It is here that speakers tend to fall short on good headphones. It's evident in the best factory car stereos. Meridian, Bowers and Wilkins, Harmon Kardon, Bang and Olufsen...you name it. Physics, my friends is the enemy of simple guitar and piano chords. The most basic schiit you learn in music classes.

Here, my HD650s, SE215, LCD2, HD800S...destroys puny speakers. Crushes them into a bloody mess.

It's here the A7Xs hold an advantage to the KH120. It resolves the lower mids better. I put my ear up to the woofer' of the KH120, all I hear is mud... indistinct warmth (as I type this am reminded to put my ear to the woofer of the A7X...aha!). I then put my ear to the tweeter...there is all that midrange detail and space I hear.

Are the woofers better on the KH120 than the A7X. I start to doubt my earlier declaration. The tweeter is leading the center midrange charge as well as reproducing the uppermidrange.

Perhaps the woofer in the KH120 is weak, but the advanced computer designed aluminium construction housing extracts the most out of it.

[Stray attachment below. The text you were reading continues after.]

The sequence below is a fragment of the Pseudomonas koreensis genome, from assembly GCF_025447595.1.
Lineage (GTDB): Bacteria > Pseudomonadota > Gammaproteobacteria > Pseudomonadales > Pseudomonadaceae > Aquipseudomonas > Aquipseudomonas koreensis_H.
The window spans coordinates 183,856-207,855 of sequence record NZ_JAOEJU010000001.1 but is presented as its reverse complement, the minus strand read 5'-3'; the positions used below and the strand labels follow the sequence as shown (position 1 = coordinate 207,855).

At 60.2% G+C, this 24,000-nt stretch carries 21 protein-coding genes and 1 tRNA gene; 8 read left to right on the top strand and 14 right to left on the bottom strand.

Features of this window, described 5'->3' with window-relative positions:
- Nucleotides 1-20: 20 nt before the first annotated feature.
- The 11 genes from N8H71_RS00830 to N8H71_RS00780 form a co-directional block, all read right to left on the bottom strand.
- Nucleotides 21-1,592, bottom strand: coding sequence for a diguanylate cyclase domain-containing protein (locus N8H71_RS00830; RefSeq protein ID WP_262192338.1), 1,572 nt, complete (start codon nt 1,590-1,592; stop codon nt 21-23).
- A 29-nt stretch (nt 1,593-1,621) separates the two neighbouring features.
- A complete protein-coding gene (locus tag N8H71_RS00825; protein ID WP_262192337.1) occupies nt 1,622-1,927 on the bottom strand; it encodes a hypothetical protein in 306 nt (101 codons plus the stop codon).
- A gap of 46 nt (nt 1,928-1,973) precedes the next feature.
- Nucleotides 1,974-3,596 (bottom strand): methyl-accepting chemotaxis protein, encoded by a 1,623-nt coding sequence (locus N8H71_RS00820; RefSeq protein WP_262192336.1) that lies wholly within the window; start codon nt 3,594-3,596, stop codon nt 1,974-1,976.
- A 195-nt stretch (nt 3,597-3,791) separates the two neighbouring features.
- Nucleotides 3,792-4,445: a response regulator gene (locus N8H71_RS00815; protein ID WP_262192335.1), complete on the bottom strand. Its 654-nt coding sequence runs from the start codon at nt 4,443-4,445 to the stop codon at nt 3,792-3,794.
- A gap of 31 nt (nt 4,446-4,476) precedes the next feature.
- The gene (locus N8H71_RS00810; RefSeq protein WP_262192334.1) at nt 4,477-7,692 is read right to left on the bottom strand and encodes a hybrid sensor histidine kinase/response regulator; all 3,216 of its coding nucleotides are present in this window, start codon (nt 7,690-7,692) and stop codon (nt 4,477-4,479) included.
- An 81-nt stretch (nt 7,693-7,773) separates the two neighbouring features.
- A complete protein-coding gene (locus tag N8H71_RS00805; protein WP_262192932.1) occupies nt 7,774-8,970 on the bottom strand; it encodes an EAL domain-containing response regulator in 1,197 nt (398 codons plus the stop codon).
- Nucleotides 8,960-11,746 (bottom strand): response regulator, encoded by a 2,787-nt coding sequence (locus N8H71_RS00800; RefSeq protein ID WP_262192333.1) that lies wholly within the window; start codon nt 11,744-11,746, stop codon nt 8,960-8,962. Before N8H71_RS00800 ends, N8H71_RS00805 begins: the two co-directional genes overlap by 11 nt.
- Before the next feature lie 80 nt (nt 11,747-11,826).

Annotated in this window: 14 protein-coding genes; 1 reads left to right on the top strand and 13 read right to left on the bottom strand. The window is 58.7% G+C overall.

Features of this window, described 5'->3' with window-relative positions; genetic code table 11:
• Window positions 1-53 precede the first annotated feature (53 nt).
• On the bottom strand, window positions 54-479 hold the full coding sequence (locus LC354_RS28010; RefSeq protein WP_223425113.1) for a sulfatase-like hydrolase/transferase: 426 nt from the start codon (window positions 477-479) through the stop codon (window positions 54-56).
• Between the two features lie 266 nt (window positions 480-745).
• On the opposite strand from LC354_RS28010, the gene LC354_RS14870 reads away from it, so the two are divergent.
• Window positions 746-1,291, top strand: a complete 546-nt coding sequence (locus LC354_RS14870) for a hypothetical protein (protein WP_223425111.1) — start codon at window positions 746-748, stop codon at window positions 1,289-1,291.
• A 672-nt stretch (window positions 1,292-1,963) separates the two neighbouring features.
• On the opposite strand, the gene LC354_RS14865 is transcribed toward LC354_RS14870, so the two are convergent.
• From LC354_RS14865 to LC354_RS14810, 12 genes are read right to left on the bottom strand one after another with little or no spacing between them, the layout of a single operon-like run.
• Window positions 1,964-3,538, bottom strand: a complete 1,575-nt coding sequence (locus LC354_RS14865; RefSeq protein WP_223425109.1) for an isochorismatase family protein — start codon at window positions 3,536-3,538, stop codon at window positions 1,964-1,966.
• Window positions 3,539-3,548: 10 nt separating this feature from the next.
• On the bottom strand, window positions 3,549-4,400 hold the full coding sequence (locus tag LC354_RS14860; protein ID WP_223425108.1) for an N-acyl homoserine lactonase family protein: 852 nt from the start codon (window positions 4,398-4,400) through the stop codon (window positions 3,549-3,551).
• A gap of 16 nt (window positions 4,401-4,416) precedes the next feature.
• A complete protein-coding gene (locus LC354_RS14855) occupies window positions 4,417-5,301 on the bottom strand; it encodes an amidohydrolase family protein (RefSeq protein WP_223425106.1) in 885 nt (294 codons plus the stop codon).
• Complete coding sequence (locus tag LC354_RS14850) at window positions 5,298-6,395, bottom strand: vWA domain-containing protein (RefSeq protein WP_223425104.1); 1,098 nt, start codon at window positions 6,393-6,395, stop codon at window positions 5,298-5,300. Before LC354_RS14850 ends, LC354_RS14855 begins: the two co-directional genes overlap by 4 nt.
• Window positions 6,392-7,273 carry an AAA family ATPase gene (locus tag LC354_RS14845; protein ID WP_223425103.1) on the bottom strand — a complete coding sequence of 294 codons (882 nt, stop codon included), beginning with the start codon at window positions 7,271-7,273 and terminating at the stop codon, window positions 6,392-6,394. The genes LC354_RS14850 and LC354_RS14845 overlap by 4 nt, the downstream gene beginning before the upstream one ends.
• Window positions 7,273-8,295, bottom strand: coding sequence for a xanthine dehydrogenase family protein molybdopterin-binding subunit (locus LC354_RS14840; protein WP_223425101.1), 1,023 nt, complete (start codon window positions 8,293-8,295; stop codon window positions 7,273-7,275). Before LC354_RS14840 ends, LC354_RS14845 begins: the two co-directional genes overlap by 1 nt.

I suspect that in fact, the dome tweeter is the cause of the highly detailed and spacious center midrange. The ART tweeter always felt a bit upper mid/lower treble recessed, could this be the cause of the midrange 'compression', i.e two dimensional midrange of the A7X?

The answer is yes. The A7X needs a bigger ribbon to move more air for uppermidrange dynamics, so the midrange can breath. I now have the A7X running. Putting my ears on the tweeter confirm my suspicion. Putting my ear on the woofer of the A7X I hear definition...not just warm indistinct sounds like on the KH120.

I have also removed the Iso Acoustic stands on the A7X, they sit on a non slip rubber mat. They are more stable without the stands. The stands make the recessed upper mids worse. It loses some subbass for an illusion of bass tightness at the expense of bass linearity. The A7X has rubbish sub bass, complete and utter rubbish. But above that the bass is quite tight. The crappy stands make all !y speakers more unstable. It is easy to test...pushing them creates a subtle oscillation...on the table they are stable. Those stands are crap...Iso Acoustic suck. Big time.
 
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I'm starting to think these Iso Acoustic stands are a load of crap, maybe not a load of crap, but they aren't useful in all scenarios and in some scenarios do the opposite of what they claim.

For those that don't know, isoacoustic stands are very popular to place under studio monitor speakers and 'decouple' the speakers from the desk.

I have two sets. One for my A7X and smaller ones for the KH120s. The smaller set was a catastrophe waiting to happen. I had assembled them them found one set as higher than the other set. So I squished the taller one some more. They were harder to assemble than my bigger set.